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Fricke's Picks: The Kristofferson Vaults

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In her new memoir, Just Kids, Patti Smith tells of a night in New York when she saw Kris Kristofferson — an Oxford-educated, ex-Army songwriter struggling to make it in Nashville — sing his tune "Me and Bobby McGee" for Janis Joplin, who soon recorded it. His own first take on Please Don't Tell Me How the Story Ends: The Publishing Demos 1968-72 (Light in the Attic) starts out as Smith surely heard it: gravel-coated baritone and spare acoustic guitar. A budget church organ and chorus soon creep in, and there is full-band action in "Border Lord" and "Slow Down." Kristofferson harmonizes with himself in "Come Sundown" like he's pitching it to the Everly Brothers. But in near-naked tracks like "The Lady's Not for Sale" and "Duvalier's Dream," Kristofferson sounds eerily like a Dixie Leonard Cohen: lonesome, growling and tenderly incisive. Nashville soon got the idea, although Kristofferson sings "Enough for You" ("It's just a shame to know/I'm not enough for you") like he's still on the outside looking in.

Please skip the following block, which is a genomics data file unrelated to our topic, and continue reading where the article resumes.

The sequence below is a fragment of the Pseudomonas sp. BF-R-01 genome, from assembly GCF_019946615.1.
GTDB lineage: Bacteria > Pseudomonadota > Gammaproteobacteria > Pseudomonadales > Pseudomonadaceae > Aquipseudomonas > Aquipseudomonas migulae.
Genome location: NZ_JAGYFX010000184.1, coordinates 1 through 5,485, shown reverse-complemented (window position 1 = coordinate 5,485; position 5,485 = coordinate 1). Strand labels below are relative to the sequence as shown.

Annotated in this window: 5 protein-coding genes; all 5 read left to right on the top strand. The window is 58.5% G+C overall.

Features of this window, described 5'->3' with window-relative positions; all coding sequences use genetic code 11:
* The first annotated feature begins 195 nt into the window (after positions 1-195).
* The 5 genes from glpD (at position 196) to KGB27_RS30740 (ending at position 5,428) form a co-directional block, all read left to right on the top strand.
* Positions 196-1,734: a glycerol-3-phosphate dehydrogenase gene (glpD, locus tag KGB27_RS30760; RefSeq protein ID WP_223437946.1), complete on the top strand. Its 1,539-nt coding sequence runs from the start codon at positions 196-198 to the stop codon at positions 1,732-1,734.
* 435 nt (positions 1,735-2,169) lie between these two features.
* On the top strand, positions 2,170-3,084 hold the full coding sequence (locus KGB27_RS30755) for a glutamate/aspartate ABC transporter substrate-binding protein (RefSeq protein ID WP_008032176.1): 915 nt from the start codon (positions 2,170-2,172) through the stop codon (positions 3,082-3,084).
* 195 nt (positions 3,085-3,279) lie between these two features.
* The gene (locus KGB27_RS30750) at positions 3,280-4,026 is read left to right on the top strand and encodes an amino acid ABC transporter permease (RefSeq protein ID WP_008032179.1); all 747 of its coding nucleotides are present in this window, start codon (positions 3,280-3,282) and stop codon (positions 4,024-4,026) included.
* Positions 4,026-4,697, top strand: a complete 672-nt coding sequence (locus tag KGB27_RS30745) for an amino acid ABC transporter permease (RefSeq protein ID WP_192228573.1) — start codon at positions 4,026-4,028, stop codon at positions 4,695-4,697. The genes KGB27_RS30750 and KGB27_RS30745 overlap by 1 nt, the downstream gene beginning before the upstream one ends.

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ABOUT THIS BLOG

David Fricke

Rolling Stone senior writer David Fricke has more than 10,000 albums in his New York apartment. His first record review for the magazine was Frank Zappa's 'Sheik Yerbouti' (RS 290).

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